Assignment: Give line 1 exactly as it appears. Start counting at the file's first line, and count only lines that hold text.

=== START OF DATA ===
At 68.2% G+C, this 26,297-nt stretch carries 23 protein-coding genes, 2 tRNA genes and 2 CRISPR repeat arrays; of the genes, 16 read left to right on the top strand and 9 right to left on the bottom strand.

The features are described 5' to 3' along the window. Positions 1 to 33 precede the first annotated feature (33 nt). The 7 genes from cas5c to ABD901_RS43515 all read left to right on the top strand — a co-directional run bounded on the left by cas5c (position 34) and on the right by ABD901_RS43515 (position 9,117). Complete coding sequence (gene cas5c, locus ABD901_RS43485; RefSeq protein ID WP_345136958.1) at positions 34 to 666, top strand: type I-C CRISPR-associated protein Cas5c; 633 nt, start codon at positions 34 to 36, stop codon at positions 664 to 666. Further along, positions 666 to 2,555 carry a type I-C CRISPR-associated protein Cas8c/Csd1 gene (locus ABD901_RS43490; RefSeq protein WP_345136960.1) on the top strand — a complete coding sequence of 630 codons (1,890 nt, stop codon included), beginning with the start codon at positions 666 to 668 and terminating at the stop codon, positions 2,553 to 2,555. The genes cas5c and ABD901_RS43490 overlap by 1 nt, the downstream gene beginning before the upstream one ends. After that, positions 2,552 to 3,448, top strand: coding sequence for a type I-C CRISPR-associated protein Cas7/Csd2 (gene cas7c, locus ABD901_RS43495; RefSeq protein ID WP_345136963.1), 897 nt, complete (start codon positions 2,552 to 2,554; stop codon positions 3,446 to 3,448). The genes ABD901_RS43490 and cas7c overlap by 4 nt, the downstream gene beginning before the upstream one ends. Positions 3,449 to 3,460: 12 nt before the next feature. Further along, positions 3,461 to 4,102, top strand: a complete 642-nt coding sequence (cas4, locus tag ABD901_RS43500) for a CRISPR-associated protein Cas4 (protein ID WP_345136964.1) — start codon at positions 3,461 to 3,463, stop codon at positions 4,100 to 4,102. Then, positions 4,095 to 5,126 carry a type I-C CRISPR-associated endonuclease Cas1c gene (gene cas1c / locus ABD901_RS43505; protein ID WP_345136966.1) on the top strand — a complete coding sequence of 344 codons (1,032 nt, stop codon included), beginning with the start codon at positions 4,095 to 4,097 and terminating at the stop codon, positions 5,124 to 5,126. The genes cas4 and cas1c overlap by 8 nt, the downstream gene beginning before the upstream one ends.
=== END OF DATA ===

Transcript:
At 68.2% G+C, this 26,297-nt stretch carries 23 protein-coding genes, 2 tRNA genes and 2 CRISPR repeat arrays; of the genes, 16 read left to right on the top strand and 9 right to left on the bottom strand.